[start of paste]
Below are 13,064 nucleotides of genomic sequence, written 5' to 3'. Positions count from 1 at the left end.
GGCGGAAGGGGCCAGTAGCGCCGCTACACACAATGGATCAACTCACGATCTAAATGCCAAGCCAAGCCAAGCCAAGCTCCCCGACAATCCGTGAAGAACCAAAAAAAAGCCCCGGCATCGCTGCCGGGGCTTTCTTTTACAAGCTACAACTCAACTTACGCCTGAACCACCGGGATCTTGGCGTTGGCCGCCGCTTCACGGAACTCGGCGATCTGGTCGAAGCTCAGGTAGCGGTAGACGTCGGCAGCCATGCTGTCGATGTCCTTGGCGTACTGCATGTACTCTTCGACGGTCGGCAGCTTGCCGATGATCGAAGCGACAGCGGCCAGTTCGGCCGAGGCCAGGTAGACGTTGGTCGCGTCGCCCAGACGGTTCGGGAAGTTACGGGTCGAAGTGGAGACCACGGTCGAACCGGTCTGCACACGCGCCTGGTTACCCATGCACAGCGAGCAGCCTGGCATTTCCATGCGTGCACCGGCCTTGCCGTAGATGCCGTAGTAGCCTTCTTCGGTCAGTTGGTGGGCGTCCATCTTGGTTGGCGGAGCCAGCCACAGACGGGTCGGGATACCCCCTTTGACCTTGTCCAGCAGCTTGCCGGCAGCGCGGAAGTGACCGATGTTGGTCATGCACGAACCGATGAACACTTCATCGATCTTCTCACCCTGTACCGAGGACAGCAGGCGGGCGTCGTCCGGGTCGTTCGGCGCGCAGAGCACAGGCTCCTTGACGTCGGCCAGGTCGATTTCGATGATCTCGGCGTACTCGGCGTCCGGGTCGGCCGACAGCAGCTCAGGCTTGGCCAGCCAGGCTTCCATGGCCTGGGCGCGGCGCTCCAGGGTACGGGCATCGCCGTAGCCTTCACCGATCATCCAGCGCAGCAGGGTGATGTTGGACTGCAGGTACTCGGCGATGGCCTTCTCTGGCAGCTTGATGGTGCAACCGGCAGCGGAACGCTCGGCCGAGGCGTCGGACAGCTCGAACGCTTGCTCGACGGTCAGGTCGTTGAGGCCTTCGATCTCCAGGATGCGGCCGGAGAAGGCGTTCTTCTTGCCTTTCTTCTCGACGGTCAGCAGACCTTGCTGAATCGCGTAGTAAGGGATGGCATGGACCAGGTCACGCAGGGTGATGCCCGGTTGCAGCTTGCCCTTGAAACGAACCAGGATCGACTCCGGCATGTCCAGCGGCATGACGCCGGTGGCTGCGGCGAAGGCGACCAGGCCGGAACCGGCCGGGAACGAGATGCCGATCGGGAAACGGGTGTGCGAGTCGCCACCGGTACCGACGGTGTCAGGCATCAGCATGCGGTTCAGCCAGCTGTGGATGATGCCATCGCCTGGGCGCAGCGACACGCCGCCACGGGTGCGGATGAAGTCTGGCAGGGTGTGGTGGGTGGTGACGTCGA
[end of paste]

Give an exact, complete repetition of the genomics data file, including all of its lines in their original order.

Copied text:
Below are 13,064 nucleotides of genomic sequence, written 5' to 3'. Positions count from 1 at the left end.
GGCGGAAGGGGCCAGTAGCGCCGCTACACACAATGGATCAACTCACGATCTAAATGCCAAGCCAAGCCAAGCCAAGCTCCCCGACAATCCGTGAAGAACCAAAAAAAAGCCCCGGCATCGCTGCCGGGGCTTTCTTTTACAAGCTACAACTCAACTTACGCCTGAACCACCGGGATCTTGGCGTTGGCCGCCGCTTCACGGAACTCGGCGATCTGGTCGAAGCTCAGGTAGCGGTAGACGTCGGCAGCCATGCTGTCGATGTCCTTGGCGTACTGCATGTACTCTTCGACGGTCGGCAGCTTGCCGATGATCGAAGCGACAGCGGCCAGTTCGGCCGAGGCCAGGTAGACGTTGGTCGCGTCGCCCAGACGGTTCGGGAAGTTACGGGTCGAAGTGGAGACCACGGTCGAACCGGTCTGCACACGCGCCTGGTTACCCATGCACAGCGAGCAGCCTGGCATTTCCATGCGTGCACCGGCCTTGCCGTAGATGCCGTAGTAGCCTTCTTCGGTCAGTTGGTGGGCGTCCATCTTGGTTGGCGGAGCCAGCCACAGACGGGTCGGGATACCCCCTTTGACCTTGTCCAGCAGCTTGCCGGCAGCGCGGAAGTGACCGATGTTGGTCATGCACGAACCGATGAACACTTCATCGATCTTCTCACCCTGTACCGAGGACAGCAGGCGGGCGTCGTCCGGGTCGTTCGGCGCGCAGAGCACAGGCTCCTTGACGTCGGCCAGGTCGATTTCGATGATCTCGGCGTACTCGGCGTCCGGGTCGGCCGACAGCAGCTCAGGCTTGGCCAGCCAGGCTTCCATGGCCTGGGCGCGGCGCTCCAGGGTACGGGCATCGCCGTAGCCTTCACCGATCATCCAGCGCAGCAGGGTGATGTTGGACTGCAGGTACTCGGCGATGGCCTTCTCTGGCAGCTTGATGGTGCAACCGGCAGCGGAACGCTCGGCCGAGGCGTCGGACAGCTCGAACGCTTGCTCGACGGTCAGGTCGTTGAGGCCTTCGATCTCCAGGATGCGGCCGGAGAAGGCGTTCTTCTTGCCTTTCTTCTCGACGGTCAGCAGACCTTGCTGAATCGCGTAGTAAGGGATGGCATGGACCAGGTCACGCAGGGTGATGCCCGGTTGCAGCTTGCCCTTGAAACGAACCAGGATCGACTCCGGCATGTCCAGCGGCATGACGCCGGTGGCTGCGGCGAAGGCGACCAGGCCGGAACCGGCCGGGAACGAGATGCCGATCGGGAAACGGGTGTGCGAGTCGCCACCGGTACCGACGGTGTCAGGCATCAGCATGCGGTTCAGCCAGCTGTGGATGATGCCATCGCCTGGGCGCAGCGACACGCCGCCACGGGTGCGGATGAAGTCTGGCAGGGTGTGGTGGGTGGTGACGTCGA